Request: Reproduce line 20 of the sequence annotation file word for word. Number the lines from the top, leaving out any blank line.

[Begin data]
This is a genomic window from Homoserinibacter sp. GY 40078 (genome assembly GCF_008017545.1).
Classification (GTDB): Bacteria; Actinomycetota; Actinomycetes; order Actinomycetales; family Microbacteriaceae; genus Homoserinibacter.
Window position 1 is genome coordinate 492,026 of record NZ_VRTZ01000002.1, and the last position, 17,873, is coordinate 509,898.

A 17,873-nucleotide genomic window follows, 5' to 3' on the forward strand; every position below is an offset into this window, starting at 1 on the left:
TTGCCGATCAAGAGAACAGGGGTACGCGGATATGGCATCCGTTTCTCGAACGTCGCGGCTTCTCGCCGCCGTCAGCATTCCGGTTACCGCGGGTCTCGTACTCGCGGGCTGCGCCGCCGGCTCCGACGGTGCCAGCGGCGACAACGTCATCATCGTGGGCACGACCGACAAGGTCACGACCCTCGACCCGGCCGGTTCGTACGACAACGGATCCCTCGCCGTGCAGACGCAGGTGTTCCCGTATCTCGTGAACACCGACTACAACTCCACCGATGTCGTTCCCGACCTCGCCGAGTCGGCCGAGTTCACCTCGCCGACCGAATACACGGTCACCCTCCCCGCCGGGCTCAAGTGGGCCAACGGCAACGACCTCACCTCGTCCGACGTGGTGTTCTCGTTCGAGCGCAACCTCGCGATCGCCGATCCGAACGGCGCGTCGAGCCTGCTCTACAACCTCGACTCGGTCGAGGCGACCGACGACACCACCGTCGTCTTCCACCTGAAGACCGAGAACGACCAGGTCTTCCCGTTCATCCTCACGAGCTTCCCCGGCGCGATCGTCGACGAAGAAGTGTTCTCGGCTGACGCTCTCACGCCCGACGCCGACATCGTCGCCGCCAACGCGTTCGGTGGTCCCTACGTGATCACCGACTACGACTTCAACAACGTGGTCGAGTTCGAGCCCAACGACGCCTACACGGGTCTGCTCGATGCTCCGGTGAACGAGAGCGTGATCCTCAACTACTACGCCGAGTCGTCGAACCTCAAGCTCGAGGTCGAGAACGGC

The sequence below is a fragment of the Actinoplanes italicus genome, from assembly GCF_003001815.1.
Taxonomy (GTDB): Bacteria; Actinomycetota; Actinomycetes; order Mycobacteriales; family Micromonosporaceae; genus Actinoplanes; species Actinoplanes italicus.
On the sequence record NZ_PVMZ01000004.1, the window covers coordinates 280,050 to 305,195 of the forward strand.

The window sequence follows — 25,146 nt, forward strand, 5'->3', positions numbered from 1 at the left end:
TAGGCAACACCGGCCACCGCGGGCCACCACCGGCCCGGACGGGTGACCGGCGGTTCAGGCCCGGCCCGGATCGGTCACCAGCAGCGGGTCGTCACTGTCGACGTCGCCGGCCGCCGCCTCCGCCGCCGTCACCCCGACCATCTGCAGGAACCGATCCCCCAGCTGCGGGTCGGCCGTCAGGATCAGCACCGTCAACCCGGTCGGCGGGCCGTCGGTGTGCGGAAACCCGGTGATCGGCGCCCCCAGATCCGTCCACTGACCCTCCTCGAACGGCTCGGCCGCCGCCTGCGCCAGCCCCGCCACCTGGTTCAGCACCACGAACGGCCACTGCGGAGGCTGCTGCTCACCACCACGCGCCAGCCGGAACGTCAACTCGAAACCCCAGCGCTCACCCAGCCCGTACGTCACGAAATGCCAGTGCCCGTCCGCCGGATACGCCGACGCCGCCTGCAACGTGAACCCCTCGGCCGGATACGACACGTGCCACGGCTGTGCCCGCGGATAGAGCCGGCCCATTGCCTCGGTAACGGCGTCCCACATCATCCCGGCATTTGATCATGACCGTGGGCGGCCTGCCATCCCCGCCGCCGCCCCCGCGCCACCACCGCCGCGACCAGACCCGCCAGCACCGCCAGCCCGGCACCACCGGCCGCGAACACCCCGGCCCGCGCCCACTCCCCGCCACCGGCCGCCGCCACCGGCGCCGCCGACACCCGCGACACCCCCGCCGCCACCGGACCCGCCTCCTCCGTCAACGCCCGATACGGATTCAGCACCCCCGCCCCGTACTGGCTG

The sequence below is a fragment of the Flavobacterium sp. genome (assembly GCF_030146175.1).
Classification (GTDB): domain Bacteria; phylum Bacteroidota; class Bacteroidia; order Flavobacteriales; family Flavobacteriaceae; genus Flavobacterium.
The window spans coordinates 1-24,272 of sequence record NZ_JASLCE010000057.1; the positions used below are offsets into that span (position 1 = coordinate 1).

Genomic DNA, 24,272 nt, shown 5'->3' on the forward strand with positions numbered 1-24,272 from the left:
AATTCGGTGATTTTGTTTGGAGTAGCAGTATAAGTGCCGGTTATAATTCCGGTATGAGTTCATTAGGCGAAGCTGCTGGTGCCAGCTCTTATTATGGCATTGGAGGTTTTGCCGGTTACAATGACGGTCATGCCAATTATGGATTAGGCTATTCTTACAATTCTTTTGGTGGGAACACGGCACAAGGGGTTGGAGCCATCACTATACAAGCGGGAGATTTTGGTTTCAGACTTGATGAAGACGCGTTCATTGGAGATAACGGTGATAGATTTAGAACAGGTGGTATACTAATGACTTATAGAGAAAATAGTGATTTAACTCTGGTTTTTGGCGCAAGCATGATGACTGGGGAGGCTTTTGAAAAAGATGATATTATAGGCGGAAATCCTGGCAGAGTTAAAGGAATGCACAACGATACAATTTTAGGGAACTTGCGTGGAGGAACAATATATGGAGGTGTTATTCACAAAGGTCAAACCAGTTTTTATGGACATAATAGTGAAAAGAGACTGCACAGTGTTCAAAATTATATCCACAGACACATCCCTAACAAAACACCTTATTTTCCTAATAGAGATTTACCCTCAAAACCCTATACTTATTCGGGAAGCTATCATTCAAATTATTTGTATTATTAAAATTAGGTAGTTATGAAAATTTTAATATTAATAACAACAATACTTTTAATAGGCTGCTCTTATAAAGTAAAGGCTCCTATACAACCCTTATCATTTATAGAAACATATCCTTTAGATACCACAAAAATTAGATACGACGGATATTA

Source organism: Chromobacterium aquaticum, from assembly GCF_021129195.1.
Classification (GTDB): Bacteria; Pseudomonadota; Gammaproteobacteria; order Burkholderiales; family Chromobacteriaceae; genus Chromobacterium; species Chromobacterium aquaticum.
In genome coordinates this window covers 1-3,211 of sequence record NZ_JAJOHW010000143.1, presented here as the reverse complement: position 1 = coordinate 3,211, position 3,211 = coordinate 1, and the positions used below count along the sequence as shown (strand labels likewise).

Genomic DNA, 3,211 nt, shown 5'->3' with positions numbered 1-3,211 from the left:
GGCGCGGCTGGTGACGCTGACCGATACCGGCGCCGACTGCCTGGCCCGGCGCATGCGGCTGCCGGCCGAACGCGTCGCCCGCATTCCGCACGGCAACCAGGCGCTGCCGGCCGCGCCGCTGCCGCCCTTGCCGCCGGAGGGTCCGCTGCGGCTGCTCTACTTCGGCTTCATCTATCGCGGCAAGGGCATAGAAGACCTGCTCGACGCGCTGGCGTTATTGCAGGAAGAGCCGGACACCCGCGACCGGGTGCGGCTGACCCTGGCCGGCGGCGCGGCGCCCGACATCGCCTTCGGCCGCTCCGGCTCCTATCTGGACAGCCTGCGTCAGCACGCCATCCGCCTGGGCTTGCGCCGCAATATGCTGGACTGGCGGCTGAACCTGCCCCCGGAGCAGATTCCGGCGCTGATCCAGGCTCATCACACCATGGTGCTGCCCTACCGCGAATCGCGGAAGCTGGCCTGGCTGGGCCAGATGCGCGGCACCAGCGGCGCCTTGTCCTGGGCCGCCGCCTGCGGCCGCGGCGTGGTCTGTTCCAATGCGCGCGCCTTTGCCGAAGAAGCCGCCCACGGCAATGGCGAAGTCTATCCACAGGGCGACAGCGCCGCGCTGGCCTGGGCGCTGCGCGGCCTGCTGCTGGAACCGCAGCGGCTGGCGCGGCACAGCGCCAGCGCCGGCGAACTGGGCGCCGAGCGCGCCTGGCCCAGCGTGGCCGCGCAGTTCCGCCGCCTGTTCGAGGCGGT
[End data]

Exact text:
GGCGCGGCTGGTGACGCTGACCGATACCGGCGCCGACTGCCTGGCCCGGCGCATGCGGCTGCCGGCCGAACGCGTCGCCCGCATTCCGCACGGCAACCAGGCGCTGCCGGCCGCGCCGCTGCCGCCCTTGCCGCCGGAGGGTCCGCTGCGGCTGCTCTACTTCGGCTTCATCTATCGCGGCAAGGGCATAGAAGACCTGCTCGACGCGCTGGCGTTATTGCAGGAAGAGCCGGACACCCGCGACCGGGTGCGGCTGACCCTGGCCGGCGGCGCGGCGCCCGACATCGCCTTCGGCCGCTCCGGCTCCTATCTGGACAGCCTGCGTCAGCACGCCATCCGCCTGGGCTTGCGCCGCAATATGCTGGACTGGCGGCTGAACCTGCCCCCGGAGCAGATTCCGGCGCTGATCCAGGCTCATCACACCATGGTGCTGCCCTACCGCGAATCGCGGAAGCTGGCCTGGCTGGGCCAGATGCGCGGCACCAGCGGCGCCTTGTCCTGGGCCGCCGCCTGCGGCCGCGGCGTGGTCTGTTCCAATGCGCGCGCCTTTGCCGAAGAAGCCGCCCACGGCAATGGCGAAGTCTATCCACAGGGCGACAGCGCCGCGCTGGCCTGGGCGCTGCGCGGCCTGCTGCTGGAACCGCAGCGGCTGGCGCGGCACAGCGCCAGCGCCGGCGAACTGGGCGCCGAGCGCGCCTGGCCCAGCGTGGCCGCGCAGTTCCGCCGCCTGTTCGAGGCGGT